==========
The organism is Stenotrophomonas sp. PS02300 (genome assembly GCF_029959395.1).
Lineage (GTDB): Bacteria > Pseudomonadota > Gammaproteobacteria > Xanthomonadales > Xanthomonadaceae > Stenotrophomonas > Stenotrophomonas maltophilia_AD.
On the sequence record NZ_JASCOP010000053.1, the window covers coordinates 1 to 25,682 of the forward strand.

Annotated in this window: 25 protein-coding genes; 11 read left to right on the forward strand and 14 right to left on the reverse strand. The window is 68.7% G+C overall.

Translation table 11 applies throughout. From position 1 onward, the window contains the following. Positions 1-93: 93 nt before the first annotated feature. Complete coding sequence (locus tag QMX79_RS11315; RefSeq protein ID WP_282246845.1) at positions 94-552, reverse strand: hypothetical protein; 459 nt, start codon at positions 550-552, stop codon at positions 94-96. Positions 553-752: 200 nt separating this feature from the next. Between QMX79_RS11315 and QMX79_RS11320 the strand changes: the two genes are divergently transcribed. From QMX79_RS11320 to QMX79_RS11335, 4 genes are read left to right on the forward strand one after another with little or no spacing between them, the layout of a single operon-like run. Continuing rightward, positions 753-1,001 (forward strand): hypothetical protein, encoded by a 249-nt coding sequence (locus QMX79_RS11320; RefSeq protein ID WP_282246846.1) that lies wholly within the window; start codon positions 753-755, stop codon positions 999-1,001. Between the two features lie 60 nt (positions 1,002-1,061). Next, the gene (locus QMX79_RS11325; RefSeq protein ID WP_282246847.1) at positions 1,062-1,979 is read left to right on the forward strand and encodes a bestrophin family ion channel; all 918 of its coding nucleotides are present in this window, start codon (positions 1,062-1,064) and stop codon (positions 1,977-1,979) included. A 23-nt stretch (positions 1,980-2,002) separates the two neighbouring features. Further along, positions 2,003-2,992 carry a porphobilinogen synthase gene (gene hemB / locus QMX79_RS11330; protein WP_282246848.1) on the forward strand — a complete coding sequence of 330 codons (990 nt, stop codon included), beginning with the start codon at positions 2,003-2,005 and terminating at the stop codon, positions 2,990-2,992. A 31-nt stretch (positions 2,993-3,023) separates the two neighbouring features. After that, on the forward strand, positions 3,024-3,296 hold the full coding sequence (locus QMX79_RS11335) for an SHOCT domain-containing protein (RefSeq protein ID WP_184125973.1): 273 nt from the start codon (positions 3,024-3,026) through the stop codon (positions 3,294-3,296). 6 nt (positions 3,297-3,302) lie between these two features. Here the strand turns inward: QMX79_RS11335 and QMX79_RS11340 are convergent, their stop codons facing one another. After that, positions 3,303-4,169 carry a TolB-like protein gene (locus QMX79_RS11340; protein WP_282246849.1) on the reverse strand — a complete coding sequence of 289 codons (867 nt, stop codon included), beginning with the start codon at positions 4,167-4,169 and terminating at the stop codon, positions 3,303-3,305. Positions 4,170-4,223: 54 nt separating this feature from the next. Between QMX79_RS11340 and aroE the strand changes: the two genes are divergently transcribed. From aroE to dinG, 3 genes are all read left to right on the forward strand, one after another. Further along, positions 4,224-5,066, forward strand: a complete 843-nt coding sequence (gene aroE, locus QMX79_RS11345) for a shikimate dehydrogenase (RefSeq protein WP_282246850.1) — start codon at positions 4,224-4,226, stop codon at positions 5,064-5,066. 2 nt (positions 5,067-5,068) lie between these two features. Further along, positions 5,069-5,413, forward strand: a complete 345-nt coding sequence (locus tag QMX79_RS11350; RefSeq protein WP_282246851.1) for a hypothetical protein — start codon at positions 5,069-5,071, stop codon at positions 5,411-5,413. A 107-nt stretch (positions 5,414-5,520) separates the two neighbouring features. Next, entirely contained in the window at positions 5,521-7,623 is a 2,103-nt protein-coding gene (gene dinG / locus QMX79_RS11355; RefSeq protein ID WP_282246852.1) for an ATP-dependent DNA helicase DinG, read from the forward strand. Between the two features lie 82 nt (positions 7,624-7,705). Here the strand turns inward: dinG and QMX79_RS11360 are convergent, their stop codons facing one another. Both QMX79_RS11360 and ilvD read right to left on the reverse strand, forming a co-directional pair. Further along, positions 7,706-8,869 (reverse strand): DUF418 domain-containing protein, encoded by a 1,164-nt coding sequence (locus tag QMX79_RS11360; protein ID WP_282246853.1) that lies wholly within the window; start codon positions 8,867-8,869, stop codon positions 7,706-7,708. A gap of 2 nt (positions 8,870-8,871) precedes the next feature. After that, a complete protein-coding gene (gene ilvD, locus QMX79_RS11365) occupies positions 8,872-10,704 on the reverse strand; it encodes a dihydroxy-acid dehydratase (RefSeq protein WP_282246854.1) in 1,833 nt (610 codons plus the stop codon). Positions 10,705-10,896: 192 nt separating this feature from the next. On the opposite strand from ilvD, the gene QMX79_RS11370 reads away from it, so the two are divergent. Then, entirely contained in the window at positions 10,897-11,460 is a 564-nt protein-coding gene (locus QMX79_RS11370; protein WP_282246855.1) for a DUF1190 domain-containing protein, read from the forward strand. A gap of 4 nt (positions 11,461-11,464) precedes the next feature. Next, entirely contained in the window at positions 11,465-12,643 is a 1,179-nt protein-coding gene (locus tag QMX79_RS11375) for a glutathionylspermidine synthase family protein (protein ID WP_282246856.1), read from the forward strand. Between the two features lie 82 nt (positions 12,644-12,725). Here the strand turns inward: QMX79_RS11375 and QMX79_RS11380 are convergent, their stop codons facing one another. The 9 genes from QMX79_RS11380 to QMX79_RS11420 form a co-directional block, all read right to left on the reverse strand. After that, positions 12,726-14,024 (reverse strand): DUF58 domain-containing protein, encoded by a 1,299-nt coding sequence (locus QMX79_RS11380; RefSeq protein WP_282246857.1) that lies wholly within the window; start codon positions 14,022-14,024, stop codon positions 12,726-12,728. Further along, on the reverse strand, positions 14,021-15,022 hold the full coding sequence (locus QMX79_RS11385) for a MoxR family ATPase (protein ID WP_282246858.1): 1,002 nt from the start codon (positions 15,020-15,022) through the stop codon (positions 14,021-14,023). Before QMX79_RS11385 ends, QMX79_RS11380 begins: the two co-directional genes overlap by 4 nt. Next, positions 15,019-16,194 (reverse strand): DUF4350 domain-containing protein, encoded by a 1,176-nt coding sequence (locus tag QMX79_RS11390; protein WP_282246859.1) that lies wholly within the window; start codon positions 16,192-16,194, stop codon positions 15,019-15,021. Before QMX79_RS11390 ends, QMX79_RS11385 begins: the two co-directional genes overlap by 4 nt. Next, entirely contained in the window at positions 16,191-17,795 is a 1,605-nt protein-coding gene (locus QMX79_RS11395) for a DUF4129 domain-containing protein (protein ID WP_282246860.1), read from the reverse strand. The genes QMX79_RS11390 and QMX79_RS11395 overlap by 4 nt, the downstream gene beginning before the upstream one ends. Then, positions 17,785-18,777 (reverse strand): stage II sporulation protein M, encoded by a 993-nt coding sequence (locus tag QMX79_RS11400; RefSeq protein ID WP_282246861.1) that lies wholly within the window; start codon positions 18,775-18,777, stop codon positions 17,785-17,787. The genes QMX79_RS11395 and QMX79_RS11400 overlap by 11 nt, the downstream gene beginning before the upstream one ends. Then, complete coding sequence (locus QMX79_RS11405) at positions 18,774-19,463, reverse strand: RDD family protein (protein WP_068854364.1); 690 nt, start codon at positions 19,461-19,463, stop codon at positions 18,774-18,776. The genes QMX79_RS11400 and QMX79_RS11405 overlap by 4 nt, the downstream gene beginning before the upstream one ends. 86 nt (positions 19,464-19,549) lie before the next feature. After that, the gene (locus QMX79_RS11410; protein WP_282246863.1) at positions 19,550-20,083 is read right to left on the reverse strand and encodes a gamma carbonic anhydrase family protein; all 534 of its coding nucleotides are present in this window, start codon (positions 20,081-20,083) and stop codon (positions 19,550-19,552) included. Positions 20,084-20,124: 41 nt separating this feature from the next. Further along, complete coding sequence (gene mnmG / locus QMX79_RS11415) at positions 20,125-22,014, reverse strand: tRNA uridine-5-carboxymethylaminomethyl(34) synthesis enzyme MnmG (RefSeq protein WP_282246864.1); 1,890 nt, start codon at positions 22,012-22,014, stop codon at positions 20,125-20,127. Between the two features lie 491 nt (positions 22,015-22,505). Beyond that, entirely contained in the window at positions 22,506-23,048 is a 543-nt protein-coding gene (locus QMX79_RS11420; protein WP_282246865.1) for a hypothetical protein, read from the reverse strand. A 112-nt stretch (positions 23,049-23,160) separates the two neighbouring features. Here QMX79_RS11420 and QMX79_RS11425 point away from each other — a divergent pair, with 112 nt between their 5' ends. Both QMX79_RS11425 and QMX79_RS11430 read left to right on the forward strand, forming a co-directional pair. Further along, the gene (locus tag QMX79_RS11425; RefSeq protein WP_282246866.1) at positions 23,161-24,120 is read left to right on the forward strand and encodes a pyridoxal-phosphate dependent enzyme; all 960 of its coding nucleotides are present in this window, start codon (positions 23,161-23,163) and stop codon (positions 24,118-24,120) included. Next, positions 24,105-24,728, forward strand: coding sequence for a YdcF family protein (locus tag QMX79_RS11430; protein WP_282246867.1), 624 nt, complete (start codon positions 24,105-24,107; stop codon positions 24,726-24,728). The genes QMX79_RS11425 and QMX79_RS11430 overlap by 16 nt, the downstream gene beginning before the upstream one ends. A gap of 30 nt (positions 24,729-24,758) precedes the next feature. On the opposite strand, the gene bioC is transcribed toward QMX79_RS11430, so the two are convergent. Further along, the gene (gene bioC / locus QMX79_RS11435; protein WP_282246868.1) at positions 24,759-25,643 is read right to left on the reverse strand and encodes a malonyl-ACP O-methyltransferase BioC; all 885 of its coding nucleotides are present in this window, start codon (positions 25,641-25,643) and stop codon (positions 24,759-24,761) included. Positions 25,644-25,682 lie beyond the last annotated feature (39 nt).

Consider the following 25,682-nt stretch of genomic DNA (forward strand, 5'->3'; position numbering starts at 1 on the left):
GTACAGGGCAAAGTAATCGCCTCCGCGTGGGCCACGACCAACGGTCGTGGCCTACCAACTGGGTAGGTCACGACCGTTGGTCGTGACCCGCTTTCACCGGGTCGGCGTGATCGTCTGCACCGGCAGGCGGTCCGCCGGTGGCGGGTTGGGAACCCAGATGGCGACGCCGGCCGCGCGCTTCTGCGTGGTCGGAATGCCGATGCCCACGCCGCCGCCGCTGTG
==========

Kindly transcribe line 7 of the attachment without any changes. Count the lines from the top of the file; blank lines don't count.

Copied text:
GTACAGGGCAAAGTAATCGCCTCCGCGTGGGCCACGACCAACGGTCGTGGCCTACCAACTGGGTAGGTCACGACCGTTGGTCGTGACCCGCTTTCACCGGGTCGGCGTGATCGTCTGCACCGGCAGGCGGTCCGCCGGTGGCGGGTTGGGAACCCAGATGGCGACGCCGGCCGCGCGCTTCTGCGTGGTCGGAATGCCGATGCCCACGCCGCCGCCGCTGTG